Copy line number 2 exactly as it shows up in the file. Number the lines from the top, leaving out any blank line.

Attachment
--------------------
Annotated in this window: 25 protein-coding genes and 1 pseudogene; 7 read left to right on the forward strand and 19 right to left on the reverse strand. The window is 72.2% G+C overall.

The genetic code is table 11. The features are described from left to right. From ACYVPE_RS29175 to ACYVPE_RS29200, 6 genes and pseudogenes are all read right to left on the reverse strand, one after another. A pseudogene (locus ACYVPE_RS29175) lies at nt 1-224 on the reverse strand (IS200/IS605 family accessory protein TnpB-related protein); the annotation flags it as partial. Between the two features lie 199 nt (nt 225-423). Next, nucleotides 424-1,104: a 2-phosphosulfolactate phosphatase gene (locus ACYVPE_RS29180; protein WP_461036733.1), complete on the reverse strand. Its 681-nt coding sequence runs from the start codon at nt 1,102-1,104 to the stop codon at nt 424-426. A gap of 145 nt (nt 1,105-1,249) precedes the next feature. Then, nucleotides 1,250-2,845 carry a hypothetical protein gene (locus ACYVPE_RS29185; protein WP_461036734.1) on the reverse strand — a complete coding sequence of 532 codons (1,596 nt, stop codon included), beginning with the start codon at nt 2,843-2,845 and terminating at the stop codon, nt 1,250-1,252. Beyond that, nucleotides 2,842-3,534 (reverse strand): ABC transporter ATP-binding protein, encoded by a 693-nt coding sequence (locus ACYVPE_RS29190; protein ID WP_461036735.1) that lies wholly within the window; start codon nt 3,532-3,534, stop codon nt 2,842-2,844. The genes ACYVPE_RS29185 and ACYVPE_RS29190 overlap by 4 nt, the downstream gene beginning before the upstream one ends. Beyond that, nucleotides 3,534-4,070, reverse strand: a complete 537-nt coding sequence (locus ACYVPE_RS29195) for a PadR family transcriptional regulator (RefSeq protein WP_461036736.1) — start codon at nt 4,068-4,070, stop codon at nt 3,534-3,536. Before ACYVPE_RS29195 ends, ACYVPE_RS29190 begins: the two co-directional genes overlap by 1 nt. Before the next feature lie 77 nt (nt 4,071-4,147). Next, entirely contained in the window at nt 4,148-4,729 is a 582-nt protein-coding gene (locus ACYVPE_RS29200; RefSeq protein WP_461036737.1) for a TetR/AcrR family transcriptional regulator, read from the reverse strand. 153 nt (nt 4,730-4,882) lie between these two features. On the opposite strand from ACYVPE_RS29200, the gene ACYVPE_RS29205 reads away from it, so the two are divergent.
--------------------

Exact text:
The genetic code is table 11. The features are described from left to right. From ACYVPE_RS29175 to ACYVPE_RS29200, 6 genes and pseudogenes are all read right to left on the reverse strand, one after another. A pseudogene (locus ACYVPE_RS29175) lies at nt 1-224 on the reverse strand (IS200/IS605 family accessory protein TnpB-related protein); the annotation flags it as partial. Between the two features lie 199 nt (nt 225-423). Next, nucleotides 424-1,104: a 2-phosphosulfolactate phosphatase gene (locus ACYVPE_RS29180; protein WP_461036733.1), complete on the reverse strand. Its 681-nt coding sequence runs from the start codon at nt 1,102-1,104 to the stop codon at nt 424-426. A gap of 145 nt (nt 1,105-1,249) precedes the next feature. Then, nucleotides 1,250-2,845 carry a hypothetical protein gene (locus ACYVPE_RS29185; protein WP_461036734.1) on the reverse strand — a complete coding sequence of 532 codons (1,596 nt, stop codon included), beginning with the start codon at nt 2,843-2,845 and terminating at the stop codon, nt 1,250-1,252. Beyond that, nucleotides 2,842-3,534 (reverse strand): ABC transporter ATP-binding protein, encoded by a 693-nt coding sequence (locus ACYVPE_RS29190; protein ID WP_461036735.1) that lies wholly within the window; start codon nt 3,532-3,534, stop codon nt 2,842-2,844. The genes ACYVPE_RS29185 and ACYVPE_RS29190 overlap by 4 nt, the downstream gene beginning before the upstream one ends. Beyond that, nucleotides 3,534-4,070, reverse strand: a complete 537-nt coding sequence (locus ACYVPE_RS29195) for a PadR family transcriptional regulator (RefSeq protein WP_461036736.1) — start codon at nt 4,068-4,070, stop codon at nt 3,534-3,536. Before ACYVPE_RS29195 ends, ACYVPE_RS29190 begins: the two co-directional genes overlap by 1 nt. Before the next feature lie 77 nt (nt 4,071-4,147). Next, entirely contained in the window at nt 4,148-4,729 is a 582-nt protein-coding gene (locus ACYVPE_RS29200; RefSeq protein WP_461036737.1) for a TetR/AcrR family transcriptional regulator, read from the reverse strand. 153 nt (nt 4,730-4,882) lie between these two features. On the opposite strand from ACYVPE_RS29200, the gene ACYVPE_RS29205 reads away from it, so the two are divergent.